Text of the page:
Trekking through the Arctic with dogs and a sled

Dog sled racing is a way of life for College graduate Aliy Zirkle

· January 26, 2014, 6:13 pm   ·  Updated January 26, 2014, 10:20 pm

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Aliy Zirkle | DP

1992 College graduate Aliy Zirkle poses with two of her dogs.


1992 College graduate Aliy Zirkle will be trekking 1,000 miles through the Arctic wilderness this March with only her 16 sled dogs for company.

A former biological basis of behavior major, Zirkle is now a competitive dog sled racer. She lives in Alaska, operates her own kennel and has placed in the Iditarod’s top two for the past two years.

The Iditarod is one of the best-known dog sledding races in the United States. It begins in Anchorage, Alaska and ends in Nome, Alaska. The race can take almost three weeks to complete.

Zirkle first participated in a dog sled race in a small Native American village, where she came in second to last. In the years since, she has grown as a racer and in 2000, she became the first female winner of the Yukon Quest International Dog Sled Race.

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Her husband, Allen Moore, is also a dog sled racer and took home the 2013 Yukon Quest title. Moore has also been a competitor in the Iditarod.

Zirkle decided to pursue her current lifestyle after her sophomore year at Penn, when she was looking for a reprieve from “all the people” in urban Philadelphia. She took a flyer advertising summer biology research in Alaska on her way out of a spring-semester biology lab and decided to intern with the U.S. Fish and Wildlife Service. With the permission of her parents, she took off the following fall semester in order to continue the internship.

That summer, she and her team flew over wolf packs to the Arctic, identified the alpha male and female of one pack and tracked their number of pups. They also tracked the pack’s daily activities in correlation with the local moose and caribou.

“That’s how I got to Alaska for good twenty years ago,” Zirkle said.

Upon her return to Penn — where several family members are also graduates — Zirkle worked hard to graduate on time with her classmates in May 1992. She wrote her senior thesis on that summer’s work with the guidance of her biology advisor.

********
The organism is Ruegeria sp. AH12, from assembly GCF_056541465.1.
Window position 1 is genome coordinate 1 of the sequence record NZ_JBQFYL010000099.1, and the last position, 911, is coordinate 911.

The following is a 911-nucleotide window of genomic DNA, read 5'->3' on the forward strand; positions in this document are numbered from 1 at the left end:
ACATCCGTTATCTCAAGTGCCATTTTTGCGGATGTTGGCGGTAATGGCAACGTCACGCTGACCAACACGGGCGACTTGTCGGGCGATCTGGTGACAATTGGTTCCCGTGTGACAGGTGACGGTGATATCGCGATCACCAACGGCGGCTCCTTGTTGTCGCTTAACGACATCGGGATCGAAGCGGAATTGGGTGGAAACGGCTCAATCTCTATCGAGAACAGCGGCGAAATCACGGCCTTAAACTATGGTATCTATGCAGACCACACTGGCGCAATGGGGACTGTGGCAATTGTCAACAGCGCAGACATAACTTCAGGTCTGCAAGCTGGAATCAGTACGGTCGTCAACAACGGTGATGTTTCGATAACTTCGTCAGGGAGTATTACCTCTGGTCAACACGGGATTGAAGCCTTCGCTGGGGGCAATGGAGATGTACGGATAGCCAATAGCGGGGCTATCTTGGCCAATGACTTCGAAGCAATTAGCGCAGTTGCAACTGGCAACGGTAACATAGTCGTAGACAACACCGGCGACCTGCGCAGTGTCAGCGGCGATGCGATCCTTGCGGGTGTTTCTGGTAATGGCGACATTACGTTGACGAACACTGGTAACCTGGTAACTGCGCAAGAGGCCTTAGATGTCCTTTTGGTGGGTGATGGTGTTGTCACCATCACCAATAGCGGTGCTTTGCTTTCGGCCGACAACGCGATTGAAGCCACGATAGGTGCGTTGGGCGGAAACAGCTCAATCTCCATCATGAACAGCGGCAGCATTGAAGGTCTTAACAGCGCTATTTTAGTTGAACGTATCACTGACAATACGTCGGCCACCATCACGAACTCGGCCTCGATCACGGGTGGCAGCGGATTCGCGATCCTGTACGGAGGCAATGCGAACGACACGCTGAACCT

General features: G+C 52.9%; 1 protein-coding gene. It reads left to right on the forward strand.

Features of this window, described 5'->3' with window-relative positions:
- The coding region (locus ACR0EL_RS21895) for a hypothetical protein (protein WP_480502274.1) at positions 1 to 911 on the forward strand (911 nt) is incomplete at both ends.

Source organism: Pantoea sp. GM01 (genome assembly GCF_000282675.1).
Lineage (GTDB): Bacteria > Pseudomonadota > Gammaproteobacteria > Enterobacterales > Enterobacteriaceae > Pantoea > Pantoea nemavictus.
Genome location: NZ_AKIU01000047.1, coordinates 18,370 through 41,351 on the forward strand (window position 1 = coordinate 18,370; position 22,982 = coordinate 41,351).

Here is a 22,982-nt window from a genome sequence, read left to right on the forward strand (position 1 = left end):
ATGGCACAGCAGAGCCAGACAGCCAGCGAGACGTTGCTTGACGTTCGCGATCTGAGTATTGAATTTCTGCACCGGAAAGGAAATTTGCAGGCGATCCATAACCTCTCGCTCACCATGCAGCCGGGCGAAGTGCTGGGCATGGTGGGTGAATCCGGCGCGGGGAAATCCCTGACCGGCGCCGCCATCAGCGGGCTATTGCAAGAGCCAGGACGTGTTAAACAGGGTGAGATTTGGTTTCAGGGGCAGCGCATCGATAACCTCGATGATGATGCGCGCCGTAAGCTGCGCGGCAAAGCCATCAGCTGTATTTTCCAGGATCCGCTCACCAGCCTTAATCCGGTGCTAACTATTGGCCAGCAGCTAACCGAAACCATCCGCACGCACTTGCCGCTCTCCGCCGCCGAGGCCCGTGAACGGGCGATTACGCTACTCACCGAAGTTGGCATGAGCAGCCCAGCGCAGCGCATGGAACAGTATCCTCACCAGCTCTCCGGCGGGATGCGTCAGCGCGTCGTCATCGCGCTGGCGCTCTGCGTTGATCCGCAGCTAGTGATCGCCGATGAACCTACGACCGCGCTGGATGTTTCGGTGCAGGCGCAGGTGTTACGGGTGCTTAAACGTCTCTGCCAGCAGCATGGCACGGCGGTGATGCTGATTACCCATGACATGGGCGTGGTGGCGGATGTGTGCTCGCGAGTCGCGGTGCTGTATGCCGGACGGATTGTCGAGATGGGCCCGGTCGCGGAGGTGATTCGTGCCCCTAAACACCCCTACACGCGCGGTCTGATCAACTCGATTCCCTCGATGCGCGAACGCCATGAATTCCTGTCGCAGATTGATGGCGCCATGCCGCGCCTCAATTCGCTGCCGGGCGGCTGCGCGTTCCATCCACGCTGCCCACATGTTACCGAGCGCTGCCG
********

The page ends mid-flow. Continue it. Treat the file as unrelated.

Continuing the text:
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After graduation, she hiked the Appalachian Trail for five months with a friend. The next year, Zirkle accepted a position in Bettles, Alaska, a small village north of the Arctic Circle. The 2010 census reported that the population of Bettles was 12 people.

“When you walk into Wawa [at Penn], the amount of people that are in Wawa is the amount of people that lived in that village,” she said.

With no grocery store or roads in Bettles, Zirkle learned how to live “every woman for herself,” even hunting moose and catching fish for survival. During her second winter in the Arctic, she adopted six Alaskan huskies and dove into the world of dog sled competitions.

Zirkle moved to Two Rivers, Alaska, which is known as a prime training ground for competitive mushers. It was in Two Rivers that she established her kennel, called Skunk’s Place after the first dog that she adopted.

“My husband Allen and I have probably the most successful sled-dog kennel in Alaska,” Zirkle said.

Skunk’s Place is dedicated to giving each dog individualized attention. “I pride myself on knowing what my dogs need and keeping them happy with wagging tails and smiles,” Zirkle added.

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This philosophy has earned her multiple awards for dog care along the competition trails, including the Iditarod’s Humanitarian Award in 2005 and 2011.

Regardless of race outcomes, dog sledding will remain a way of life for Zirkle. “You get on your dog sled and you say ‘Please pull me 1,000 miles’ and a few weeks later you get off your dog sled and you look at your dogs and you say ‘Hey, thanks guys. That was great,’” she said.

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